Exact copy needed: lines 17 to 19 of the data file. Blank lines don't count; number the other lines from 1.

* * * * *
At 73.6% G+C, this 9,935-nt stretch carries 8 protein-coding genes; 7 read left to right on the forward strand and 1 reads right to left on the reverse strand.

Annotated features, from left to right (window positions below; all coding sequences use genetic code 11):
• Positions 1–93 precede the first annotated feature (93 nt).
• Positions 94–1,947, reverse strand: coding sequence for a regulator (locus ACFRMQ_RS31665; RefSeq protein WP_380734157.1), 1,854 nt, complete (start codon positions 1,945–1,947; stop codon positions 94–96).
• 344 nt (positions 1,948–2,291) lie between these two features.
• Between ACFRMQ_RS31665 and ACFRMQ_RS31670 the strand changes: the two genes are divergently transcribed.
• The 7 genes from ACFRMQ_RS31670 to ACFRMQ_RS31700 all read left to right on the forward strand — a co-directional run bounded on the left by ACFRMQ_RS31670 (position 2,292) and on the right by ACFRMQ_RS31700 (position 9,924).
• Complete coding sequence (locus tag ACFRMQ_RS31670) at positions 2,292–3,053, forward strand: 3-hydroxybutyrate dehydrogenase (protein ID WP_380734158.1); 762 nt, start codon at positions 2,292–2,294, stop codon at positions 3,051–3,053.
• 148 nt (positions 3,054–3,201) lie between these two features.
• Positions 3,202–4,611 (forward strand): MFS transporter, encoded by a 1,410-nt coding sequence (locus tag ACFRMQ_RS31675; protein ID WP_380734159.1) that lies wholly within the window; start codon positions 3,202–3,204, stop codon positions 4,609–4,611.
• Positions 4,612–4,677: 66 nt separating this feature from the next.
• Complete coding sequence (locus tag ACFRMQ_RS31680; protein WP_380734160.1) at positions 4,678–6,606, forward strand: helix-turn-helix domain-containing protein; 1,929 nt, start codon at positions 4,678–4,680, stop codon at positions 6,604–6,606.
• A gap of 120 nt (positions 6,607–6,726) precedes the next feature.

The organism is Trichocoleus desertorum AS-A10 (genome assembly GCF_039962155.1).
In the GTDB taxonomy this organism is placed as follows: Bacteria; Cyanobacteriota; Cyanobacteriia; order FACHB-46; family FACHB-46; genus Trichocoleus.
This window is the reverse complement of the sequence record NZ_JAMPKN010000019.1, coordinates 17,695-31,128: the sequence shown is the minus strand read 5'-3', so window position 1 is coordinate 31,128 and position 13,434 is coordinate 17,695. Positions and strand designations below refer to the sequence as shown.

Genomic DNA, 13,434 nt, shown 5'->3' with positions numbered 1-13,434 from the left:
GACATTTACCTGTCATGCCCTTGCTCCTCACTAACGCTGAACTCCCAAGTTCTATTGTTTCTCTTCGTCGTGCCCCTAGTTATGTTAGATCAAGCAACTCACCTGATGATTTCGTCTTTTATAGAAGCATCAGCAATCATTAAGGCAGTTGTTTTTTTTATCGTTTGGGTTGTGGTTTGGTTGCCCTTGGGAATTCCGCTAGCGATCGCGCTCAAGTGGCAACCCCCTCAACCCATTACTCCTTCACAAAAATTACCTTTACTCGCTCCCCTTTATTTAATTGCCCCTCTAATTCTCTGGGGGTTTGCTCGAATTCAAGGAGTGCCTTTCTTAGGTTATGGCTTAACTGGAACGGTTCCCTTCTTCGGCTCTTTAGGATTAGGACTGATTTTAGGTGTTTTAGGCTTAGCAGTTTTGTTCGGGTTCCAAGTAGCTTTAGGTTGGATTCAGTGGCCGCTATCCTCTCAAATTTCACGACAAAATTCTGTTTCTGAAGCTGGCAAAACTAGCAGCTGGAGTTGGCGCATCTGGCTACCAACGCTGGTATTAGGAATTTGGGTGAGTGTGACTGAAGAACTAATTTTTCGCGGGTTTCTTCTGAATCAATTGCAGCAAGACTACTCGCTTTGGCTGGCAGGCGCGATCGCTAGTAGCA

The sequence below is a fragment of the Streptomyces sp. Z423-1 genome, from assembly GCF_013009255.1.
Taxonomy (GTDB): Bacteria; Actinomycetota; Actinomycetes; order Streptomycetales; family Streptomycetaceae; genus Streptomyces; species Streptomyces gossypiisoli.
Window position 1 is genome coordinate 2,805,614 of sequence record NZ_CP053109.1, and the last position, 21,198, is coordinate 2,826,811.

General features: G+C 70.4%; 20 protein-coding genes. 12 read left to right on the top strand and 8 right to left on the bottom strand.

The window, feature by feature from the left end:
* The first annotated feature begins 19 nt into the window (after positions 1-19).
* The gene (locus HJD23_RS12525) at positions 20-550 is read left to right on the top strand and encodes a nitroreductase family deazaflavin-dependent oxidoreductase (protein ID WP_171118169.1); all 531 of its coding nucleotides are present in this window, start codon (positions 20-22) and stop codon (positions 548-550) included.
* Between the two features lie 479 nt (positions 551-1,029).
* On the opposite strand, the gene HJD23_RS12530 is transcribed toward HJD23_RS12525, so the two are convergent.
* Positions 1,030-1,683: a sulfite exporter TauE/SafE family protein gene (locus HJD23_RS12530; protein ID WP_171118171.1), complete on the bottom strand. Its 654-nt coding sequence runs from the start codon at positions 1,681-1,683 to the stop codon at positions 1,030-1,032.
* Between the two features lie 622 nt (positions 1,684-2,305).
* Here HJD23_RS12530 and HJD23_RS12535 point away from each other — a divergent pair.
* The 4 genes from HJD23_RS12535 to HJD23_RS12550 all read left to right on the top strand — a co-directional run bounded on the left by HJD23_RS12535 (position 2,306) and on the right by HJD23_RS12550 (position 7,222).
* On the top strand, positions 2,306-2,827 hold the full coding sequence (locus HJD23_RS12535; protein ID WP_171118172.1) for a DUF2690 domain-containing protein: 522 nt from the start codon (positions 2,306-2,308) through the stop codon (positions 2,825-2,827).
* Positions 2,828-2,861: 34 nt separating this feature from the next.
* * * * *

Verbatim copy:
Genomic DNA, 13,434 nt, shown 5'->3' with positions numbered 1-13,434 from the left:
GACATTTACCTGTCATGCCCTTGCTCCTCACTAACGCTGAACTCCCAAGTTCTATTGTTTCTCTTCGTCGTGCCCCTAGTTATGTTAGATCAAGCAACTCACCTGATGATTTCGTCTTTTATAGAAGCATCAGCAATCATTAAGGCAGTTGTTTTTTTTATCGTTTGGGTTGTGGTTTGGTTGCCCTTGGGAATTCCGCTAGCGATCGCGCTCAAGTGGCAACCCCCTCAACCCATTACTCCTTCACAAAAATTACCTTTACTCGCTCCCCTTTATTTAATTGCCCCTCTAATTCTCTGGGGGTTTGCTCGAATTCAAGGAGTGCCTTTCTTAGGTTATGGCTTAACTGGAACGGTTCCCTTCTTCGGCTCTTTAGGATTAGGACTGATTTTAGGTGTTTTAGGCTTAGCAGTTTTGTTCGGGTTCCAAGTAGCTTTAGGTTGGATTCAGTGGCCGCTATCCTCTCAAATTTCACGACAAAATTCTGTTTCTGAAGCTGGCAAAACTAGCAGCTGGAGTTGGCGCATCTGGCTACCAACGCTGGTATTAGGAATTTGGGTGAGTGTGACTGAAGAACTAATTTTTCGCGGGTTTCTTCTGAATCAATTGCAGCAAGACTACTCGCTTTGGCTGGCAGGCGCGATCGCTAGTAGCA

The sequence below is a fragment of the Streptomyces sp. Z423-1 genome, from assembly GCF_013009255.1.